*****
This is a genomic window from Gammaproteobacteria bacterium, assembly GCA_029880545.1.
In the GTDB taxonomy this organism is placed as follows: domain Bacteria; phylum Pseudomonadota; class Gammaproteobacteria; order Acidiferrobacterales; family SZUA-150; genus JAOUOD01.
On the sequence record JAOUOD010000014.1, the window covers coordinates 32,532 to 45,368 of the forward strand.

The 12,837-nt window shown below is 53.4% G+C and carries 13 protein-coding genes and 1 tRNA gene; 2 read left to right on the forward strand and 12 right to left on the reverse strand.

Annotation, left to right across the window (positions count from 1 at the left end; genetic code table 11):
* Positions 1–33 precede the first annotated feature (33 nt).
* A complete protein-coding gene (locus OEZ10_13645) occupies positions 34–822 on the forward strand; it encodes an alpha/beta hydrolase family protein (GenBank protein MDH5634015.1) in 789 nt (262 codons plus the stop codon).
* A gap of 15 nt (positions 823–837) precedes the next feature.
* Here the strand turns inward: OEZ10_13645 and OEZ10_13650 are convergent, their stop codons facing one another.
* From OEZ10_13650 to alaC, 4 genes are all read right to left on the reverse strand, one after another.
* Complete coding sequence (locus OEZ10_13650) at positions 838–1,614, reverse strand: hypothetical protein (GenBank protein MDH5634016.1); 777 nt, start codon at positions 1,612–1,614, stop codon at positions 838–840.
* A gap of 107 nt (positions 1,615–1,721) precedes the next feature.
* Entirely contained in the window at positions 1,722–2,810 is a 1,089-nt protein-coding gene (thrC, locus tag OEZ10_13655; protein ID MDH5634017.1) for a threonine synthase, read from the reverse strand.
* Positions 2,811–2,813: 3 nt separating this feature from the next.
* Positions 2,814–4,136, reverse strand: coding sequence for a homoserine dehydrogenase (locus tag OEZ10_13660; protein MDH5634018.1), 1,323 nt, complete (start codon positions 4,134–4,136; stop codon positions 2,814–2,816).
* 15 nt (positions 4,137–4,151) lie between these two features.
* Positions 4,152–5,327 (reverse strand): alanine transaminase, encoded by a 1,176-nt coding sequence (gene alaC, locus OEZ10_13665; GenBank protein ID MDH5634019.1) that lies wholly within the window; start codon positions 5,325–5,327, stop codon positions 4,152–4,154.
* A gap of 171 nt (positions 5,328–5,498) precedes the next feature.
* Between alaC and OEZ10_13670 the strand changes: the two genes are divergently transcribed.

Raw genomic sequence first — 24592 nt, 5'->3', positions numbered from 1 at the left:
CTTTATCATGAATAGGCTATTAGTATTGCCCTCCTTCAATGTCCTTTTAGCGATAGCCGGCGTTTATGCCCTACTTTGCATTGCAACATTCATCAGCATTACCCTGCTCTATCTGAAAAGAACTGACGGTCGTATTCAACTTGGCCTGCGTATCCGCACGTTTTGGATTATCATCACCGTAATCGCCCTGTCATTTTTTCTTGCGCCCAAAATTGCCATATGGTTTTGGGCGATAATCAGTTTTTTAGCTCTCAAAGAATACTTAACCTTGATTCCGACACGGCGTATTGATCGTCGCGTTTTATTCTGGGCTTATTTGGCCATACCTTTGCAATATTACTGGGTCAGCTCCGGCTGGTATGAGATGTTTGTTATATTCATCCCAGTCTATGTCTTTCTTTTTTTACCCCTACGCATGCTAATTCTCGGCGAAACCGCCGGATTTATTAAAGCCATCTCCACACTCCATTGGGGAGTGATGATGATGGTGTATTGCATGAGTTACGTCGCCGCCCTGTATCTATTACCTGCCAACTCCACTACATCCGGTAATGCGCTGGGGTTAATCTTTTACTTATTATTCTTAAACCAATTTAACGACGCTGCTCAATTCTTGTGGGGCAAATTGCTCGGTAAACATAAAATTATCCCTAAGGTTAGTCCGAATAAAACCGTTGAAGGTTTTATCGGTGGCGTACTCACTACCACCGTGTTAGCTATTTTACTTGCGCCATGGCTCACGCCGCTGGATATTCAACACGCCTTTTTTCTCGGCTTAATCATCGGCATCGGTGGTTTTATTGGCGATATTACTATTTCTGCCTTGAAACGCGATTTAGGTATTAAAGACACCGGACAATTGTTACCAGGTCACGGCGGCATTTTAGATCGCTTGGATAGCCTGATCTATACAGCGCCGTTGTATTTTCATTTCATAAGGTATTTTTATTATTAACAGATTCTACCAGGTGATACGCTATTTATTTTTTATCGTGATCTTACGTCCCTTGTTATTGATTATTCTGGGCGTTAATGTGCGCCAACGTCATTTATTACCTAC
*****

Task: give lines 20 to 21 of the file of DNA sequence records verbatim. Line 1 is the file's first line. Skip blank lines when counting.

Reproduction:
Raw genomic sequence first — 24592 nt, 5'->3', positions numbered from 1 at the left:
CTTTATCATGAATAGGCTATTAGTATTGCCCTCCTTCAATGTCCTTTTAGCGATAGCCGGCGTTTATGCCCTACTTTGCATTGCAACATTCATCAGCATTACCCTGCTCTATCTGAAAAGAACTGACGGTCGTATTCAACTTGGCCTGCGTATCCGCACGTTTTGGATTATCATCACCGTAATCGCCCTGTCATTTTTTCTTGCGCCCAAAATTGCCATATGGTTTTGGGCGATAATCAGTTTTTTAGCTCTCAAAGAATACTTAACCTTGATTCCGACACGGCGTATTGATCGTCGCGTTTTATTCTGGGCTTATTTGGCCATACCTTTGCAATATTACTGGGTCAGCTCCGGCTGGTATGAGATGTTTGTTATATTCATCCCAGTCTATGTCTTTCTTTTTTTACCCCTACGCATGCTAATTCTCGGCGAAACCGCCGGATTTATTAAAGCCATCTCCACACTCCATTGGGGAGTGATGATGATGGTGTATTGCATGAGTTACGTCGCCGCCCTGTATCTATTACCTGCCAACTCCACTACATCCGGTAATGCGCTGGGGTTAATCTTTTACTTATTATTCTTAAACCAATTTAACGACGCTGCTCAATTCTTGTGGGGCAAATTGCTCGGTAAACATAAAATTATCCCTAAGGTTAGTCCGAATAAAACCGTTGAAGGTTTTATCGGTGGCGTACTCACTACCACCGTGTTAGCTATTTTACTTGCGCCATGGCTCACGCCGCTGGATATTCAACACGCCTTTTTTCTCGGCTTAATCATCGGCATCGGTGGTTTTATTGGCGATATTACTATTTCTGCCTTGAAACGCGATTTAGGTATTAAAGACACCGGACAATTGTTACCAGGTCACGGCGGCATTTTAGATCGCTTGGATAGCCTGATCTATACAGCGCCGTTGTATTTTCATTTCATAAGGTATTTTTATTATTAACAGATTCTACCAGGTGATACGCTATTTATTTTTTATCGTGATCTTACGTCCCTTGTTATTGATTATTCTGGGCGTTAATGTGCGCCAACGTCATTTATTACCTAC